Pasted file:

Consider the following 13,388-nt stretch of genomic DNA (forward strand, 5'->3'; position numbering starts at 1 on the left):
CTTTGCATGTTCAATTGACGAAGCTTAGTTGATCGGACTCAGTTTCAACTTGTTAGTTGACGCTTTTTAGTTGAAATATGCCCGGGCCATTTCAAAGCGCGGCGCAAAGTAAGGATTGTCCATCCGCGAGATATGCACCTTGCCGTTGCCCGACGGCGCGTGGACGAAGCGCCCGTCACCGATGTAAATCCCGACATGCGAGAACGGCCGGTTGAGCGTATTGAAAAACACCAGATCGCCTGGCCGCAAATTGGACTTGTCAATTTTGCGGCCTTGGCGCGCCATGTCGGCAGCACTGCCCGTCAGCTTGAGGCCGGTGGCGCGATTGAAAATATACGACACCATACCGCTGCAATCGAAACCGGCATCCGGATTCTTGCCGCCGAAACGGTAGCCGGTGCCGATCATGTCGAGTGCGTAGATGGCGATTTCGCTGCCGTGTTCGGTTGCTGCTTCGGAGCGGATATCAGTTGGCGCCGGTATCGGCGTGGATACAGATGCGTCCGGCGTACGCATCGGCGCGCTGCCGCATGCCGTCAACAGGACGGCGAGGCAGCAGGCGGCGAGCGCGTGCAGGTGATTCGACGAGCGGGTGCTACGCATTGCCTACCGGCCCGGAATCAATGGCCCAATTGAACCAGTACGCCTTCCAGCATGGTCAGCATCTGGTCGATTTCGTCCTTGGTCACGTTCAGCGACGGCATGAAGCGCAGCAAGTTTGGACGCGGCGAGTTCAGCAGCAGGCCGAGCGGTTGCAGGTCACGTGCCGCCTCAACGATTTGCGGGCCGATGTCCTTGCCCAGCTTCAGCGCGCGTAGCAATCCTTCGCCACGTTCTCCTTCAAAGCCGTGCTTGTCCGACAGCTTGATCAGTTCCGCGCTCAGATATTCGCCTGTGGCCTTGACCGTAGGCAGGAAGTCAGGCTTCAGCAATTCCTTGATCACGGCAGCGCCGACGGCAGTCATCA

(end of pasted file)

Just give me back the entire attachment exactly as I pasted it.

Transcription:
Consider the following 13,388-nt stretch of genomic DNA (forward strand, 5'->3'; position numbering starts at 1 on the left):
CTTTGCATGTTCAATTGACGAAGCTTAGTTGATCGGACTCAGTTTCAACTTGTTAGTTGACGCTTTTTAGTTGAAATATGCCCGGGCCATTTCAAAGCGCGGCGCAAAGTAAGGATTGTCCATCCGCGAGATATGCACCTTGCCGTTGCCCGACGGCGCGTGGACGAAGCGCCCGTCACCGATGTAAATCCCGACATGCGAGAACGGCCGGTTGAGCGTATTGAAAAACACCAGATCGCCTGGCCGCAAATTGGACTTGTCAATTTTGCGGCCTTGGCGCGCCATGTCGGCAGCACTGCCCGTCAGCTTGAGGCCGGTGGCGCGATTGAAAATATACGACACCATACCGCTGCAATCGAAACCGGCATCCGGATTCTTGCCGCCGAAACGGTAGCCGGTGCCGATCATGTCGAGTGCGTAGATGGCGATTTCGCTGCCGTGTTCGGTTGCTGCTTCGGAGCGGATATCAGTTGGCGCCGGTATCGGCGTGGATACAGATGCGTCCGGCGTACGCATCGGCGCGCTGCCGCATGCCGTCAACAGGACGGCGAGGCAGCAGGCGGCGAGCGCGTGCAGGTGATTCGACGAGCGGGTGCTACGCATTGCCTACCGGCCCGGAATCAATGGCCCAATTGAACCAGTACGCCTTCCAGCATGGTCAGCATCTGGTCGATTTCGTCCTTGGTCACGTTCAGCGACGGCATGAAGCGCAGCAAGTTTGGACGCGGCGAGTTCAGCAGCAGGCCGAGCGGTTGCAGGTCACGTGCCGCCTCAACGATTTGCGGGCCGATGTCCTTGCCCAGCTTCAGCGCGCGTAGCAATCCTTCGCCACGTTCTCCTTCAAAGCCGTGCTTGTCCGACAGCTTGATCAGTTCCGCGCTCAGATATTCGCCTGTGGCCTTGACCGTAGGCAGGAAGTCAGGCTTCAGCAATTCCTTGATCACGGCAGCGCCGACGGCAGTCATCA